Home > business, smugmug > Big privacy changes at SmugMug

Big privacy changes at SmugMug

February 8, 2008

I told you we’d listen.

After Philipp brought the issue up, we carefully listened to both our current customers and our potential would-be customers. Our current customers were a mixed bag. Luckily, most didn’t care one way or the other. Of those who did care, many didn’t want this change. šŸ˜¦ But it was clear that lots of potential customers did. And as I said in my initial post, “Philipp is absolutely right.”

So we fixed the problem.

We made two big mistakes with this situation, one technical and one around setting user expectations. I was dumb for using autoincrement IDs alone, and we were dumb for calling the gallery setting ‘Private’ when that wasn’t clear enough. “Private” means different things to different people, and we should have known better. Both of these things, I believe, have now been remedied.

Here are the gory details and we have a dgrin thread with more:

  • Your new galleries, photos, and videos are more private, and secure, than ever before.
  • GUIDs did turn out to be both messy and expensive, as I thought they would be. We opted not to go that route.
  • Instead, we created Keys for galleries and photos/videos and appended them to the relevant URLs. Kudos to Barnabus for planting this seed.
  • The keys are made of 57 possible alphanumeric characters, and are 5 characters long, making the search space 57^5, or 601,692,057, strong. In theory, still guessable, but in practice, prohibitively expensive/difficult to do. Not to mention the fact that you have all the usual additional security and privacy settings you can turn on.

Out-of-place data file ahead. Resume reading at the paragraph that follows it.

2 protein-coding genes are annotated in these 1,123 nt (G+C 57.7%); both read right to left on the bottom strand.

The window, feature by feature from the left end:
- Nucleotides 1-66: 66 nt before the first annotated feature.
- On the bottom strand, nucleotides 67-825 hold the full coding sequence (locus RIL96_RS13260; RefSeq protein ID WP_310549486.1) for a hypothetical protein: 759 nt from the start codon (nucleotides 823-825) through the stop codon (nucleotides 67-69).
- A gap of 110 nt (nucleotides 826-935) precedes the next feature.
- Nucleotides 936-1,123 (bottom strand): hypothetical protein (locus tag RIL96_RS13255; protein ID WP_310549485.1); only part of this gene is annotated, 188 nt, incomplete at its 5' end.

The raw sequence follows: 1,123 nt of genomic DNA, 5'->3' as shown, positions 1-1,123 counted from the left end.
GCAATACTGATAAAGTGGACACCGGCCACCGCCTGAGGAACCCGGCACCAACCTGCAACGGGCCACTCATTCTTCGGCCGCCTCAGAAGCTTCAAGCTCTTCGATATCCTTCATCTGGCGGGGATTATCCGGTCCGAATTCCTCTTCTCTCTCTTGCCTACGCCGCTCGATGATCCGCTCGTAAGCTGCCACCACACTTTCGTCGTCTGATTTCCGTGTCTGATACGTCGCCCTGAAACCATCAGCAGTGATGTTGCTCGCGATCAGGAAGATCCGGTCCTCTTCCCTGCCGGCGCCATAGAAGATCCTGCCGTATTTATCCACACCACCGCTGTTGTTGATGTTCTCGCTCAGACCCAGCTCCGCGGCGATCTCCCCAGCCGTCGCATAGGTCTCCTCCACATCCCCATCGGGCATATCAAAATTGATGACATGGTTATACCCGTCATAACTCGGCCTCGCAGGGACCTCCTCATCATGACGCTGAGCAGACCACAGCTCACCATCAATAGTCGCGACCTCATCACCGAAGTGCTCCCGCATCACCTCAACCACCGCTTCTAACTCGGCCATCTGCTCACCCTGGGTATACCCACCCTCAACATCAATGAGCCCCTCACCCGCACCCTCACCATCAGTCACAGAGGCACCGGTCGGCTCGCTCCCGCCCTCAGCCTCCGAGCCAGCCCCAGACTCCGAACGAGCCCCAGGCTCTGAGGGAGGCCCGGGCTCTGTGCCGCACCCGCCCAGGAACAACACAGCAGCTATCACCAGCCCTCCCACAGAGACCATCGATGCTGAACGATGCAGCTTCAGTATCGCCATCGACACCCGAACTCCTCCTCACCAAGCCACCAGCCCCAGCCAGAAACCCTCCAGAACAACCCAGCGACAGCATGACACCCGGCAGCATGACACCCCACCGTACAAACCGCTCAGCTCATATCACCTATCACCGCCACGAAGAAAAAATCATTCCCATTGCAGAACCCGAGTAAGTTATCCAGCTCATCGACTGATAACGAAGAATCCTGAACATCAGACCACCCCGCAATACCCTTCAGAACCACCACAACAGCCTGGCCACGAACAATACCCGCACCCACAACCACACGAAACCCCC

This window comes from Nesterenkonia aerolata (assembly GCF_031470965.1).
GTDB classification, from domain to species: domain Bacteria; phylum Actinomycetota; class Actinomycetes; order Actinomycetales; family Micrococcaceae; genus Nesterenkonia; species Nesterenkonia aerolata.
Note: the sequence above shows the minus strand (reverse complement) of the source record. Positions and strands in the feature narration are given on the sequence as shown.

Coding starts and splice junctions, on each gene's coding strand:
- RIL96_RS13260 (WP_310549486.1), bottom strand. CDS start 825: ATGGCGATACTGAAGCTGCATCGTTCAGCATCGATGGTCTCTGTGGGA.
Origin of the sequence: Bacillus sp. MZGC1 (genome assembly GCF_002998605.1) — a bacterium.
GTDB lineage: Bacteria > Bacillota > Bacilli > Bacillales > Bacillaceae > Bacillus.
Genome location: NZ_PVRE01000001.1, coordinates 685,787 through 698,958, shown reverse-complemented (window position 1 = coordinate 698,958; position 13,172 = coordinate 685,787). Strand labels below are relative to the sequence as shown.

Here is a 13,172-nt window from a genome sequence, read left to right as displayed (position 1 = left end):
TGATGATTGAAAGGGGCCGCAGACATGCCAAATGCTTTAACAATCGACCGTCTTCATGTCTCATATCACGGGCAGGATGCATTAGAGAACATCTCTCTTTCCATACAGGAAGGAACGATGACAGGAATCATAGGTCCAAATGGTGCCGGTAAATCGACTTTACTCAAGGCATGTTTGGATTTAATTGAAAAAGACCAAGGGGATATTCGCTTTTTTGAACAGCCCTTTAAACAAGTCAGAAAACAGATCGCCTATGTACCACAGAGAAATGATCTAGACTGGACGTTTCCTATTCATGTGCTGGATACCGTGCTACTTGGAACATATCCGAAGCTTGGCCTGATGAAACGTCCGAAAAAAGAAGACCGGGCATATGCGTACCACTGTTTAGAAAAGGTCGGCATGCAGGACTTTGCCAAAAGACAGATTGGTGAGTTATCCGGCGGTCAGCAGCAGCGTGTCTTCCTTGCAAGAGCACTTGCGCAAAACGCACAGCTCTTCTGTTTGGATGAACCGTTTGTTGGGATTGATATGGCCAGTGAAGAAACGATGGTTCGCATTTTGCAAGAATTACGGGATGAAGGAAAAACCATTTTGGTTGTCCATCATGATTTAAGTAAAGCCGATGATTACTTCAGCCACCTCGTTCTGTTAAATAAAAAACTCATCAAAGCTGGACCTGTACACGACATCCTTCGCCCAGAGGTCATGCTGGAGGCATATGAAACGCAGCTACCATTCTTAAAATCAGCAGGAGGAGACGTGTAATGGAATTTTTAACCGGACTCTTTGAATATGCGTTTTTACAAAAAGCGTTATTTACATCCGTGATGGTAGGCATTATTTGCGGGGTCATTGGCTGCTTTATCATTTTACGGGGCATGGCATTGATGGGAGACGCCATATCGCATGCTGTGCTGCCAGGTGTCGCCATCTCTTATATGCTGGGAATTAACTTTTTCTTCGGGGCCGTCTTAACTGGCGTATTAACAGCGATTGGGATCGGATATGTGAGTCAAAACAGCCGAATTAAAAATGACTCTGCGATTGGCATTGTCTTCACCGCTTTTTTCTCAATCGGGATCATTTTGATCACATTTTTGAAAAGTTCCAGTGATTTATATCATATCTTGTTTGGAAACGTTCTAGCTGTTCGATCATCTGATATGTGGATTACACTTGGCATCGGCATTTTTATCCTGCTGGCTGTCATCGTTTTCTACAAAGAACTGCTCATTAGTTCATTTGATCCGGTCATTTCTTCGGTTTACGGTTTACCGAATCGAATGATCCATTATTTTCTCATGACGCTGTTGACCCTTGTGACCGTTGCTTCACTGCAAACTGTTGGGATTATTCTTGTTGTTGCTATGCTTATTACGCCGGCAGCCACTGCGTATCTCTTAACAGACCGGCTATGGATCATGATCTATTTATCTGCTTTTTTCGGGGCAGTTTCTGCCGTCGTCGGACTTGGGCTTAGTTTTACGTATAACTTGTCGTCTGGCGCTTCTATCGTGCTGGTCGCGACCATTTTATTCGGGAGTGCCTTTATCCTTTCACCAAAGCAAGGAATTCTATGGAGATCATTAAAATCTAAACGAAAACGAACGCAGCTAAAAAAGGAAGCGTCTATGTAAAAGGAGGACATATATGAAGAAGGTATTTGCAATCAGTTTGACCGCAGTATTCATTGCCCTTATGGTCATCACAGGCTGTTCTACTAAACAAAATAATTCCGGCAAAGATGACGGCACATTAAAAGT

• Yes, this made our permalinks uglier. No, we’re not happy about it. But we think the tradeoff is worth it.
  • Yes, older galleries and photos/videos are grandfathered. Their old URLs without the Keys still work. All new photos/videos, as well as old photos/videos inside of new galleries, require Keys to access. Same with new galleries.
  • If you don’t want your older stuff grandfathered, simply create a new gallery and move your photos & videos from your old gallery into the new one. Key’d links will instantly be required for access (if you change your mind, just move them back and they’ll be re-grandfathered). Alternatively, you can set a password and turn off external links.
  • The privacy options when creating a gallery and changing a gallery’s setting now use “Public” and “Unlisted” rather than “Public” and “Private” to better explain the difference and match customer expectations.
  • When creating a new gallery, there’s a new option called “Lock it down” that’ll take things a step further and set all the right privacy *and* security settings to prevent unwanted access.